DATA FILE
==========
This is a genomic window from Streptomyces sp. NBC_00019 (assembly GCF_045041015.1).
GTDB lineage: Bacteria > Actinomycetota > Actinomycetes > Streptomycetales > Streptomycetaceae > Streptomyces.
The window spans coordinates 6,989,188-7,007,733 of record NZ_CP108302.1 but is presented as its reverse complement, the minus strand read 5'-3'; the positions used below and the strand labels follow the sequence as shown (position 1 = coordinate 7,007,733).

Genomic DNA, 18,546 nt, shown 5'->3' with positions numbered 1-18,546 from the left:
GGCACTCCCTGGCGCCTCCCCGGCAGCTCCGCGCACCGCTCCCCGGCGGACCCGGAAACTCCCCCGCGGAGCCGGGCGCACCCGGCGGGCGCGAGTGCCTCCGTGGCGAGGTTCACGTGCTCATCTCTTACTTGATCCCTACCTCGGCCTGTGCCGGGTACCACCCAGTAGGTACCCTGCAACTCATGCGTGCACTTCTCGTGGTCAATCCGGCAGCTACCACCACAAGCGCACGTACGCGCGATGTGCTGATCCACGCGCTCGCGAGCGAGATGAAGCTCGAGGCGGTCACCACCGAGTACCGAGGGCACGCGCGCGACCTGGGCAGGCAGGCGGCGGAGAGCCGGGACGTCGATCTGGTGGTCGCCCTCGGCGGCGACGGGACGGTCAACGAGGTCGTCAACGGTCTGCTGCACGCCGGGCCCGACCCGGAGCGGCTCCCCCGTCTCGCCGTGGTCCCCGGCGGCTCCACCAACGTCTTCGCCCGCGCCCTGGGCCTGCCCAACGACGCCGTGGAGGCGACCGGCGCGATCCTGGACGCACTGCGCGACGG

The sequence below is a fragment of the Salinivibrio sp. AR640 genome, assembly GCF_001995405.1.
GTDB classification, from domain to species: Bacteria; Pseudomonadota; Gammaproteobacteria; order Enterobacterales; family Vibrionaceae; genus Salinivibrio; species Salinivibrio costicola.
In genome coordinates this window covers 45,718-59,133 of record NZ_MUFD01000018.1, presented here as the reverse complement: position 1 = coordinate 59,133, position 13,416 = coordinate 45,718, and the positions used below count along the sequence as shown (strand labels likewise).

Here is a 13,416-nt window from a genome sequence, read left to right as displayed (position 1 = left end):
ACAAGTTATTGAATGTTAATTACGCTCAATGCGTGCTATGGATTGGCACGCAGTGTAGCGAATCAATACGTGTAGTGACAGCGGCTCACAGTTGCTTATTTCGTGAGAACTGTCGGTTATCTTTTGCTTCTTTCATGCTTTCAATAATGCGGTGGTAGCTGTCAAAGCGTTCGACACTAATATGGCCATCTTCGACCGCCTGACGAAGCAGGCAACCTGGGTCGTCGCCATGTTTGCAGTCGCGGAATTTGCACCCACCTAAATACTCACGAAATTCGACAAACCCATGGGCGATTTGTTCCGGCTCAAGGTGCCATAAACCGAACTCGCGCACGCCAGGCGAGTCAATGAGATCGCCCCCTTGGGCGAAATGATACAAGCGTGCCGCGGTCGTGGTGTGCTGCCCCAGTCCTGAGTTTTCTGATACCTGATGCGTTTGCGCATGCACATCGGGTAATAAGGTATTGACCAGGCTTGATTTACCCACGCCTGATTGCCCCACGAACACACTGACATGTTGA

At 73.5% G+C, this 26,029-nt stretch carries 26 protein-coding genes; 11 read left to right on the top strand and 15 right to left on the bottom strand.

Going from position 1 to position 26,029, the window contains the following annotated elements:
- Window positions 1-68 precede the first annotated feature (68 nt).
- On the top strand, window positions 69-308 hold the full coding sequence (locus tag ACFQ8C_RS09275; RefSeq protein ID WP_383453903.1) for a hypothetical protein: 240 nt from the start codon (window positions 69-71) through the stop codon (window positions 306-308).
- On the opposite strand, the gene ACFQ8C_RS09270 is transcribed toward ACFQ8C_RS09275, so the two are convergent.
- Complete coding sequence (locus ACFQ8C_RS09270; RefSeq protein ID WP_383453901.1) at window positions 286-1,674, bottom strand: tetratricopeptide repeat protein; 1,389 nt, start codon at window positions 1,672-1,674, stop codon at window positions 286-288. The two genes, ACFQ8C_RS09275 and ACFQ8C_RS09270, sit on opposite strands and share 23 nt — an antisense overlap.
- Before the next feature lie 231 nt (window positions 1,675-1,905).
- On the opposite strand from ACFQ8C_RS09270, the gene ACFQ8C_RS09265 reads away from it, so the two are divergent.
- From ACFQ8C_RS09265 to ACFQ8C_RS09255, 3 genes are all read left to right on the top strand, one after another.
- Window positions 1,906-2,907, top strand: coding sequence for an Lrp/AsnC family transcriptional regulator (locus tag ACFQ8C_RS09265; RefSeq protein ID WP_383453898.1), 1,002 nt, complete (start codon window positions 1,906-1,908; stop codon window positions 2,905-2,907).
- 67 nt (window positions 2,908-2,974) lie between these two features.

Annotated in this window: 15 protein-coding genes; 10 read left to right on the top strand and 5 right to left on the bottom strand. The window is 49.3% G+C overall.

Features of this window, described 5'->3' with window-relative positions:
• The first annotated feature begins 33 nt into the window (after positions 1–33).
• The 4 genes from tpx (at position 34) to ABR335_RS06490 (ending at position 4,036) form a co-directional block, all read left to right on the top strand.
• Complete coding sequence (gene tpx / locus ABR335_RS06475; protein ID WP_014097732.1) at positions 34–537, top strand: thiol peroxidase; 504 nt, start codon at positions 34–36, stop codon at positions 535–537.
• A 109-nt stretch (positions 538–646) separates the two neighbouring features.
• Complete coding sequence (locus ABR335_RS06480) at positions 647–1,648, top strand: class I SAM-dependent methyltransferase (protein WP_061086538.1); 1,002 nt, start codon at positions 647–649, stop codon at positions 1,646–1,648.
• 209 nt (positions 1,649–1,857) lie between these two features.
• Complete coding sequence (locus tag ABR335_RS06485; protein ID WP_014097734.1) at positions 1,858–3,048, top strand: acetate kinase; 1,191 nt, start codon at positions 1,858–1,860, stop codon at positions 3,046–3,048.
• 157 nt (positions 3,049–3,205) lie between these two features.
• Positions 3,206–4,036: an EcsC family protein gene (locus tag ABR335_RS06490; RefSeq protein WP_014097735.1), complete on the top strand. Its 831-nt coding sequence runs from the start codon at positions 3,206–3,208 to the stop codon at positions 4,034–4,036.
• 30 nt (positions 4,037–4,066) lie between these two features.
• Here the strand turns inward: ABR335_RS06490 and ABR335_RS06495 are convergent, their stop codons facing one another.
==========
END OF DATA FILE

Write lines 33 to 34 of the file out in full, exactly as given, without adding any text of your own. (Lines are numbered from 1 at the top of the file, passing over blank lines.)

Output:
• 30 nt (positions 4,037–4,066) lie between these two features.
• Here the strand turns inward: ABR335_RS06490 and ABR335_RS06495 are convergent, their stop codons facing one another.